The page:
In this fortnight’s Good Business column Nicola Slawson talks to Pablo Spaull about the fine art of raw chocolate making and how he’s using it to help protect the rainforest
Each fortnight, the Good Business column catches up with people who are leading social change. It’s hosted by Impact Hub Islington, an incubation space in London for socially minded entrepreneurs.
Nicola: Tell us about yourself
Pablo: I’m a raw bean-to-bar chocolate maker. It’s ethically sourced in Peru and minimally processed in Wales from my home kitchen using only three ingredients.
How do you make raw chocolate?
Well, to begin with the Ashaninka people, who are the indigenous tribe who live deep in the Peruvian rainforest, harvest the beans. Each area has different beans, much like wine. The ones we use are known locally as ‘the Grandfather’. They are then fermented to develop flavour, and dried and shipped over here. That’s where my work begins. Traditional chocolate makers would roast their beans as the first part of the process but I choose not to. I keep it raw to maintain all the antioxidants and nutritional benefits that raw cacao has. I stone grind the nibs of the bean with sugar into a paste. That’s the alchemy. That’s where the crossover of science and art takes place. It’s about getting the ratios right and making it taste amazing.
Why raw chocolate?
I was introduced to it at a party and was made aware of its euphoric qualities. That really ignited the passion to find out more. I then probably tried every raw chocolate bar that was available. For research purposes, obviously! There weren’t many around at the time, and they all had quite a grainy texture to them. Some of them were a lot nicer than others, but some were quite frankly revolting. So that’s when it became apparent that something needed to be done. I wanted to bring raw chocolate up a level to a standard where anyone would be able to enjoy it and say “this tastes amazing, and wow, it’s doing me good!”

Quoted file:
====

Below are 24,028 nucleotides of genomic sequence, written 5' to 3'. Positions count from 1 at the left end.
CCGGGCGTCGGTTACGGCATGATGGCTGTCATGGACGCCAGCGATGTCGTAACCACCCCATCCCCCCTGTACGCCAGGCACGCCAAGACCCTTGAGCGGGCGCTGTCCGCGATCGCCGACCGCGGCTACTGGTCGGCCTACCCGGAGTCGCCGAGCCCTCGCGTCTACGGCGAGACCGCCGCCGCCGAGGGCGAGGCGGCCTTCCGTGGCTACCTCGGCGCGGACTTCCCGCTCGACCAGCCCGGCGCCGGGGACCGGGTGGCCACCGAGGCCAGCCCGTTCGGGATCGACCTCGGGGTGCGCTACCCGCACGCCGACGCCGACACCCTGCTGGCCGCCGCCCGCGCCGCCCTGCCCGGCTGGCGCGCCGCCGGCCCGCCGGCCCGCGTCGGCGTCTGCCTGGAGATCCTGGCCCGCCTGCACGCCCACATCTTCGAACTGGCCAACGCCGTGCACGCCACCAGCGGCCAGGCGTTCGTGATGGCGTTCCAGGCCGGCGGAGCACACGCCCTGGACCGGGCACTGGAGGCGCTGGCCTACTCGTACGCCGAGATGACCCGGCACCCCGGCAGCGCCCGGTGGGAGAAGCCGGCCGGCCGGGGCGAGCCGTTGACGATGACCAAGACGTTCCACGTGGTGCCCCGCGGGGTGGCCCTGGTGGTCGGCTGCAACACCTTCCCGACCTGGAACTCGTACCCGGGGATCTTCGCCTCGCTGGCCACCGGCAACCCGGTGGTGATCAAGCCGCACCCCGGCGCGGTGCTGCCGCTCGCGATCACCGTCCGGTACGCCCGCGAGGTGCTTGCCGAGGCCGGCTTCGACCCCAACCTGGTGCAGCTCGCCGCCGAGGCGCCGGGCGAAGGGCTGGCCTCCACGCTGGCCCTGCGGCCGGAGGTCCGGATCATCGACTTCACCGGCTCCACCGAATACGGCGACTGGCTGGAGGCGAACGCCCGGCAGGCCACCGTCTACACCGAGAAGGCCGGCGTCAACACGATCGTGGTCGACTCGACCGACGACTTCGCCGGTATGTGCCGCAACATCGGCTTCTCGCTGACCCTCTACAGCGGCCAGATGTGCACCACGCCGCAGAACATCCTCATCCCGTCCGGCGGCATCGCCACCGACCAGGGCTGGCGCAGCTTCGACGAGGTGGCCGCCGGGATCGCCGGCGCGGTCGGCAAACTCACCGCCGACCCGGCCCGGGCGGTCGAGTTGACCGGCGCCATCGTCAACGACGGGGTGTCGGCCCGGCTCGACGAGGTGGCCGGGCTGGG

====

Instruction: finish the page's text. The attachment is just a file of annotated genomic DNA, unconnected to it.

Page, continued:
The feedback from friends was so positive that it had to become a business really. But also, I’ve got access to these beans and I feel like I can’t not do it. It’s a global and social responsibility as much as a pleasurable thing to do.
My connection to the rainforest is that I’m a friend of Dilwyn Jenkins who wrote the Rough Guide to Peru and has a charity called Ecotribal. He also works closely with rainforest protection charity, Cool Earth. Dilwyn has been sourcing coffee for 20 years and he told me they grow cacao too. Fast-forward five years, and we’ve finally got the supply chain established. We’ve educated them about fermentation techniques and drying. They value the bean a lot more now.
By them selling the cacao to us, it helps safeguard the rainforest. Indirectly we’re helping stop deforestation because they don’t sell their trees to the loggers. We are paying them more than they would get in the long term. If cacao, banana, papaya, coffee and all the other natural flora and fauna can grow, then they’ve got a sustainable income. If they cut the trees down, then that’s it, they’ve gone!
Where do you see your business in five years’ time?
I see Forever Cacao having a few more bars in its range. I really want to experiment and to get as much out of the grandfather bean as I can.
But I’d also like to establish Forever Cacao as the raw bean-to-bar chocolate making experts. We’re getting there. I’ve just been commissioned to make chocolate bars for Vivienne Westwood’s fashion show in London.
Overall, I want to redefine raw chocolate and raise nutritional awareness. We’ve been brainwashed into thinking chocolate is bad for you. We’re told: “It’s a treat, but you shouldn’t enjoy it.” That’s rubbish! You can enjoy it, and it is good for you.